Honestly, this series has been something of a surprise. Often times continuations and media spin off series can be of questionably quality but that’s not the case with Avatar: The Last Airbender. This is a fantastic expansion to the original series and feels faithful and true to the spirit of the original while setting up plot points and ideas that will eventually bare fruit in Avatar: The Legend of Korra. Gene Luen Yang and Gurhiru have done an amazing job with the series and I eagerly look forward to the next series slated for release in 2013. If you’re a fan of the Avatar cartoon series then you owe it to yourself to give this spin off a look.
Avatar: The Last Airbender – The Promise, Part 3 is available now from Dark Horse Comics.
Avatar: The Last Airbender – The Promise, Part 2
Created by Bryan Konietzko and Michael Dante DiMartino, Written by Gene Luen Yang, Art by Gurihiru
Dark Horse Comics, 80 pp
Rating: 10 +
The second part in the Avatar: The Last Airbender – The Promise series has arrived courtesy of the Gene Luen Yan and Gurihiru! The situation with the Fire Nation Colonies is quickly reaching a tipping point! Meanwhile Toph and her metal bending academy finds themselves dealing with some of the ramifications of the Harmony Plan as the schools former occupants, a class of firebenders, seek to move back in.
Gene Luen Yan does a wonderful job at continuing to show the difficulties of ending one hundred years of occupation through a variety of smaller stories interwoven within the larger one. Toph’s metal bending academy is a lovely example. While it might not initially seem connected to the main plot, the fact that she’s occupying something that belonged to a fire bending school for decades if not longer is just one manifestation of the tangled web the occupation created. In addition the fantastic glimpse we get into the life of Zuko’s would be assassin show’s the situation in a more nuanced light, giving us a glimpse into the life of some of the people against de-colonization. While Toph’s subplot seems a bit more black and white, the assassins life and her complex web of familial and romantic relationships shows just how complex the situation can be. At the same time all this seems like it’s clearly laying the foundation for things seen in the recently concluded Avatar: The Legend of Korra series. Aang and Katara’s story is still present but takes a bit of a back seat and seems like it’s there solely for comedic relief.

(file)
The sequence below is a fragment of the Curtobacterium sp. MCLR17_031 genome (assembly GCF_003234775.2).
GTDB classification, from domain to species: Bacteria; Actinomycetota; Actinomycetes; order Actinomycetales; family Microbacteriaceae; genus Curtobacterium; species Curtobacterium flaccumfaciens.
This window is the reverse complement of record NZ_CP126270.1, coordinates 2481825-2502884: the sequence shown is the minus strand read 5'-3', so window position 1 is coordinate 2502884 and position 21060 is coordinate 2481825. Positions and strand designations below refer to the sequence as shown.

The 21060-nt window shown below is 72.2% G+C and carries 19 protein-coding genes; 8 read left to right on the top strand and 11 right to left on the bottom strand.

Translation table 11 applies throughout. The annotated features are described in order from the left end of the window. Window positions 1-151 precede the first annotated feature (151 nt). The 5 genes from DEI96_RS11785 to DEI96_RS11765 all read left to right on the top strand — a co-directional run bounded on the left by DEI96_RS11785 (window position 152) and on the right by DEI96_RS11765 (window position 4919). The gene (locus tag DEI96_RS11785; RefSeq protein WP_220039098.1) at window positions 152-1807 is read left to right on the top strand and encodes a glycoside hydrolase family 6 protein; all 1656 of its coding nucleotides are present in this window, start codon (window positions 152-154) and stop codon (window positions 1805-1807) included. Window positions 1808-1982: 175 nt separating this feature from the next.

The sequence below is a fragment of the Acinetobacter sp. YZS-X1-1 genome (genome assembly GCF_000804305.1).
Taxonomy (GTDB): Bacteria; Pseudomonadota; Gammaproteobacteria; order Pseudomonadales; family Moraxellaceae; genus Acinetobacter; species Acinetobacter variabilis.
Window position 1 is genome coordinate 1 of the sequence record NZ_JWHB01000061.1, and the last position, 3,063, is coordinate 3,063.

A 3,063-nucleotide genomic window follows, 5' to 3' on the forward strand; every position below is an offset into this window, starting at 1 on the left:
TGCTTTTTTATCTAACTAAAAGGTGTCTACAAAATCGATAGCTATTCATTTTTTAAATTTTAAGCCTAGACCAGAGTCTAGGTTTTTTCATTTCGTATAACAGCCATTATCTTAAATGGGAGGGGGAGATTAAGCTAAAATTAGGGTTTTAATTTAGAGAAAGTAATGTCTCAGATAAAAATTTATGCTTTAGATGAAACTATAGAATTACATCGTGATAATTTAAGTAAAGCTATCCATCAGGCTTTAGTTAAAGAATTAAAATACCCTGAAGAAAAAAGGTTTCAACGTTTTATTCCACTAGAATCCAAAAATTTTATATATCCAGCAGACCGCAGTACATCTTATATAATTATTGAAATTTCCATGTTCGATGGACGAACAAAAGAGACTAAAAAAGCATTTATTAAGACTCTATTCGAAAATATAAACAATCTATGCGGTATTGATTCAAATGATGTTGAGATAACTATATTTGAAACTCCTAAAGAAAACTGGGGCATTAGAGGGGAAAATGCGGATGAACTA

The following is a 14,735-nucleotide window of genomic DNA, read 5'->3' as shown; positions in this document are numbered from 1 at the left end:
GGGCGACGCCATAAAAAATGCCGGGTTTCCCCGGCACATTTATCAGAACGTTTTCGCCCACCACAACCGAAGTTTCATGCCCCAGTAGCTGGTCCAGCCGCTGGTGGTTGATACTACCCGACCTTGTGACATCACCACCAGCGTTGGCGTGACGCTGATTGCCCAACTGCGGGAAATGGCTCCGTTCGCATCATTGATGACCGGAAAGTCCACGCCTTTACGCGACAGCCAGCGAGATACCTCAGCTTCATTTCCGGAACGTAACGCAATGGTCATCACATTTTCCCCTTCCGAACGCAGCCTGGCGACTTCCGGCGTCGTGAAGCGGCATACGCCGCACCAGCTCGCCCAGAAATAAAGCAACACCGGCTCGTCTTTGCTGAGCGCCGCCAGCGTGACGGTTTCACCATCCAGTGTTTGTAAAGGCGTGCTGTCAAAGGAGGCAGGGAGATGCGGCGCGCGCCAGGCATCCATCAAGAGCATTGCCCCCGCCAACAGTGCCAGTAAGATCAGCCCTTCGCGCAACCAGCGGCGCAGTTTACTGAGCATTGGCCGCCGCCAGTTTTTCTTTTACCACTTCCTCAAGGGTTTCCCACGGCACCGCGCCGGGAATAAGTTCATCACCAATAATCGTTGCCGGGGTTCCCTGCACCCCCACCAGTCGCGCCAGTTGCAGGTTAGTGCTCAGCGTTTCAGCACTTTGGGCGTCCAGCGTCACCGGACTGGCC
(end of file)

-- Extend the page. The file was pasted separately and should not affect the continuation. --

Gurihiru’s artwork continues to be solid and evocative of the original series while introducing new characters, designs and locations that fit in seamlessly with the world the cartoon created. Gurihiru does a great job at capturing the likenesses of the various characters and their physical mannerisms as well. The action sequences are solid but short and quick. Still, they’re fun and interesting to look at and often contain clever little tweaks and twists that expand on various ways bending can be used in combat. Zuko’s would be assassin springs immediately to mind in her use of a stone ball and chain, something that’s both interesting visually and also suggests an interesting use of her earth bending skills. Plus the stone ball covered in metal spikes just looks cool too.